I am back, now two days, from my monumental first trip back to the US without kids, in years. It was all to be with my Grandpa, and it was obviously, phenomenally, worth it.
It was a perfect freezing, though the two and a half weeks were surprisingly mild. Only the last day held snow, but just a light dusting. When I saw what was falling, I ran out and found many itty teeny stars just like this.
Now I’m no snow expert, but I didn’t know they came in tiny fractals, perfect snowflake specimens! They were flakes begging for the trifold science boards and black construction paper, as if I could have glued them like sticky spider webbing. In my head, though, they last.
I balanced one flake on my pinky nail and I wanted to run in to show my mom, but it melted at such a rate. That is why there are pictures. And memories stuck on the boards of our brain. My sweet time is hopelessly, perfectly stuck and frozen in time and space.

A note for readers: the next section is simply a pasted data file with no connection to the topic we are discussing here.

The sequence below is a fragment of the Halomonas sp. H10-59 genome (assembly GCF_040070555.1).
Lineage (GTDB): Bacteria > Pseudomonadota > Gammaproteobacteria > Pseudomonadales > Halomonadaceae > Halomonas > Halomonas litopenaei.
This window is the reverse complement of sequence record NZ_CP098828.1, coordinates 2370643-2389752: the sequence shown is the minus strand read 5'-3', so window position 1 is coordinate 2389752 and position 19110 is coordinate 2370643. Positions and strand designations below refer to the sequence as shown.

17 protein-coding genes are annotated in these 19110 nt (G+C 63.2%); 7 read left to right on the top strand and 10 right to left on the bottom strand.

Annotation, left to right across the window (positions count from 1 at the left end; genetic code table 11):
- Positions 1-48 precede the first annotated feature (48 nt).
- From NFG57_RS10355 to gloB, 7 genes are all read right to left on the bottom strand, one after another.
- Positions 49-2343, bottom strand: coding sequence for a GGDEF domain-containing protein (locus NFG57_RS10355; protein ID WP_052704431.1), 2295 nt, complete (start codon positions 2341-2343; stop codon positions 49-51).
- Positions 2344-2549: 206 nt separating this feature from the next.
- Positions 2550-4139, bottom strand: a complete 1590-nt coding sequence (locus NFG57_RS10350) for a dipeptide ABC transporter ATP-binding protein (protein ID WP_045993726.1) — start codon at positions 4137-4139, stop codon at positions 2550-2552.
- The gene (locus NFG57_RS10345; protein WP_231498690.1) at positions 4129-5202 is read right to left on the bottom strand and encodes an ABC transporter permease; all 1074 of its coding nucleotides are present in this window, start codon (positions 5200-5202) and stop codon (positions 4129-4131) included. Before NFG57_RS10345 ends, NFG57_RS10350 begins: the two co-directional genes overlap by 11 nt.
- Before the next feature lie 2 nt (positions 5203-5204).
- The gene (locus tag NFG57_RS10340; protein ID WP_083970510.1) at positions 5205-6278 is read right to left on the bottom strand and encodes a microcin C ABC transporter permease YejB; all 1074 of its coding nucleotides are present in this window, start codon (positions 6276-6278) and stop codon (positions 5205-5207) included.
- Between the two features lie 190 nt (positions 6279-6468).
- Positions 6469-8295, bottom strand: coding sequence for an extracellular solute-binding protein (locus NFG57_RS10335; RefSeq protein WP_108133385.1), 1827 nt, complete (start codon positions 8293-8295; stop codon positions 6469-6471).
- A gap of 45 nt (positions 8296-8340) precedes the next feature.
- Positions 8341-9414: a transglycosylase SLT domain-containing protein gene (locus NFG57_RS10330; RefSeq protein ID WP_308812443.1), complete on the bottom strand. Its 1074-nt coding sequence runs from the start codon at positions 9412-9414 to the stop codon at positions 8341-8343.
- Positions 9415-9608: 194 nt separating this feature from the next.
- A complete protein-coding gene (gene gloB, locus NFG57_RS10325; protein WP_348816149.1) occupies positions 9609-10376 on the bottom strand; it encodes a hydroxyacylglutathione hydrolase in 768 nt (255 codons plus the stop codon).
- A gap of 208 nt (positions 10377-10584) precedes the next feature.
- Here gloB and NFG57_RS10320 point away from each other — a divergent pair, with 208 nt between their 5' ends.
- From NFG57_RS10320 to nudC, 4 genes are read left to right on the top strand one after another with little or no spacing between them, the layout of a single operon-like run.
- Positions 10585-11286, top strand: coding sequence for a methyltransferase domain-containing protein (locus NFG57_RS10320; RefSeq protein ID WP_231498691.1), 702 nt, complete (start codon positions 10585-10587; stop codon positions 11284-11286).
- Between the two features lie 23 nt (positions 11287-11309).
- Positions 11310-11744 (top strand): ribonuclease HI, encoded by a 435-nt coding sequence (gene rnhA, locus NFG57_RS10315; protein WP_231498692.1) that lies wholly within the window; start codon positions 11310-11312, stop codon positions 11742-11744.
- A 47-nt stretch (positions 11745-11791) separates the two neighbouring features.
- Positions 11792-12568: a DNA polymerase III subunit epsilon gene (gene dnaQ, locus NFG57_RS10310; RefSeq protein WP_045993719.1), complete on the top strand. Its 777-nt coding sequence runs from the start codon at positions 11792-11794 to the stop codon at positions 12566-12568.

I know the smell of my Grandpa’s cologned cheek, have the laugh and smooth hug of my Grandmother, so happy to see me as soon as she wakes. I’ve got my Grandpa wrapped by the fire, his shoulders covered in the inky blue textured throw.
Every salad, every place setting. I loved helping. Simply knowing where each dish goes. I baked bread in my Grandpa’s loaf pans, carried up bottles and bottles of wine and Champagne. Every morning was glorious and each evening, a sturdy ball.
It is the frozen conglomeration of each moment, stuck in the flake, though, on the morning of the single snowy day, that makes it easy to take all the moments with me. Snow accumulates, you see. It clumps. Inside on my boots, inside the lining of my pockets when I shove my hands inside. It seeps into bone and breath and inside the gallery of my phone and now with me in Tokyo, where I am breathlessly over oceans, home.